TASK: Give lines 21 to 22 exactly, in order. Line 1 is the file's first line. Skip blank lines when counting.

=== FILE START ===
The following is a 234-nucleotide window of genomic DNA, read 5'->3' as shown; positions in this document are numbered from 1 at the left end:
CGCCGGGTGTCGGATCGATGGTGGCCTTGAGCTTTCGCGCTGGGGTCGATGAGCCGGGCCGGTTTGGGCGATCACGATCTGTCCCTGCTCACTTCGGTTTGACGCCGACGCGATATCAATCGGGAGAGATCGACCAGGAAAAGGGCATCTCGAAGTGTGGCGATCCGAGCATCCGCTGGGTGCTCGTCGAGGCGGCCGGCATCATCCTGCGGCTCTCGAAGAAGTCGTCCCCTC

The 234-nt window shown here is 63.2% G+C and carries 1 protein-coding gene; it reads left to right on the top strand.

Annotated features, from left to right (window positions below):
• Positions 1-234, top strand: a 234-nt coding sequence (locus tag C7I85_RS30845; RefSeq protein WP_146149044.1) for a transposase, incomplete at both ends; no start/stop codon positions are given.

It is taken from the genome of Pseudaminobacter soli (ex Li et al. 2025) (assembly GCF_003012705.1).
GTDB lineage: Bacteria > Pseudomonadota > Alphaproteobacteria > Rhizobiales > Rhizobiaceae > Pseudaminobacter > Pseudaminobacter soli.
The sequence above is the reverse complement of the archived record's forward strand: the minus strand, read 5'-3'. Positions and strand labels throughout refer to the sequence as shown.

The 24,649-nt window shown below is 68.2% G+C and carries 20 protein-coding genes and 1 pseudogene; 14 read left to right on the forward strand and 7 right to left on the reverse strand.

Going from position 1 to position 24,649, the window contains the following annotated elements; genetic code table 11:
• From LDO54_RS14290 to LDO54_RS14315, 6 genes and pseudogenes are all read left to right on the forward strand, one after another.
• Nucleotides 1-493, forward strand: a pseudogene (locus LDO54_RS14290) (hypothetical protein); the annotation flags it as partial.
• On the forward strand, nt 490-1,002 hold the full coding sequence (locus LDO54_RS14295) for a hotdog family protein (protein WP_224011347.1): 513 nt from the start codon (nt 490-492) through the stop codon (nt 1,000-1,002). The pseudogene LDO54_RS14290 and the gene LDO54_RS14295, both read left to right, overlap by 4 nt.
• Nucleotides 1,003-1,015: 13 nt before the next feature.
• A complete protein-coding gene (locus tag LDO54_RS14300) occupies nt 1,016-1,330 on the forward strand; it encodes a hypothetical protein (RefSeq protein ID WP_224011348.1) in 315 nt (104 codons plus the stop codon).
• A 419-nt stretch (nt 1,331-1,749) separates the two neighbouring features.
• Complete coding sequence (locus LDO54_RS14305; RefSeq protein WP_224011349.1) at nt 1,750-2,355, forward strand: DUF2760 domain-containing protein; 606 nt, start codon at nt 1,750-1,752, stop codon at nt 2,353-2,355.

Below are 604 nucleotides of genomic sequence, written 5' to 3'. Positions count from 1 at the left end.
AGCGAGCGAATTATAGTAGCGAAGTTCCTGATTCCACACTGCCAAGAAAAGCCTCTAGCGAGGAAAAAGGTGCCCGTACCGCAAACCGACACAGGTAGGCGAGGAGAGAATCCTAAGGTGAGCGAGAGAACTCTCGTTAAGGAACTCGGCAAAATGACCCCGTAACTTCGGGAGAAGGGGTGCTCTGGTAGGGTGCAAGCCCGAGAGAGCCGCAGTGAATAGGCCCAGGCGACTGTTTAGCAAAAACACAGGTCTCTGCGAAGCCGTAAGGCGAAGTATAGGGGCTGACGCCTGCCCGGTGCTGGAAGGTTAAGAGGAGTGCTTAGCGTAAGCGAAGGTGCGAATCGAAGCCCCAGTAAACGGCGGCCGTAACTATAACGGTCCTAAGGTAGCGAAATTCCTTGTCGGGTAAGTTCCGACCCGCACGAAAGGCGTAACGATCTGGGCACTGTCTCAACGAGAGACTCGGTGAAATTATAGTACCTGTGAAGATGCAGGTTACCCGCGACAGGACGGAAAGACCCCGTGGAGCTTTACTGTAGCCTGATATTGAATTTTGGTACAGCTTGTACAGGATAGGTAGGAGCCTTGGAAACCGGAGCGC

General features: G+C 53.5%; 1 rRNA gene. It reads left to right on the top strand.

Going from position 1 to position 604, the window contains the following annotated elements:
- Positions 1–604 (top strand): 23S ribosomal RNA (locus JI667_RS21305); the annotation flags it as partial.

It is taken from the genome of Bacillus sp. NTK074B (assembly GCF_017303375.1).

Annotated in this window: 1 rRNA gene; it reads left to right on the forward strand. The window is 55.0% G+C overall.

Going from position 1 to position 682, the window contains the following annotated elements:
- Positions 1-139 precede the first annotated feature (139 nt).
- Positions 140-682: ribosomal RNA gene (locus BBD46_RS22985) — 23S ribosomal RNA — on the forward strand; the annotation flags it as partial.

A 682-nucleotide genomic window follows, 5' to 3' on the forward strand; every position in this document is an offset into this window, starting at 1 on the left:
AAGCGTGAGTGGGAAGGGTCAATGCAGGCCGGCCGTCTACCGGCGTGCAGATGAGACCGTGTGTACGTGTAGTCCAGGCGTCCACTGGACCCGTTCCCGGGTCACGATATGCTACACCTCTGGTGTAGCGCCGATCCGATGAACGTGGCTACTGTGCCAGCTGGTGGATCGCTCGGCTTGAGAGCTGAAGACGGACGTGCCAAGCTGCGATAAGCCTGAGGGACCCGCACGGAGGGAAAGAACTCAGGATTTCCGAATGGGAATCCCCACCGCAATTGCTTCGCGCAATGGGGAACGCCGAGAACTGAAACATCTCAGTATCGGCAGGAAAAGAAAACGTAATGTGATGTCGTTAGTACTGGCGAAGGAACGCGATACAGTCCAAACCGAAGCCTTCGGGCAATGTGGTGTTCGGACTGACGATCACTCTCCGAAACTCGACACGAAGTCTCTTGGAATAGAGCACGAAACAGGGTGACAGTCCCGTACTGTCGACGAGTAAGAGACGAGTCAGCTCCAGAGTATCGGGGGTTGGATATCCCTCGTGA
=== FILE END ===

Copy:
Going from position 1 to position 604, the window contains the following annotated elements:
- Positions 1–604 (top strand): 23S ribosomal RNA (locus JI667_RS21305); the annotation flags it as partial.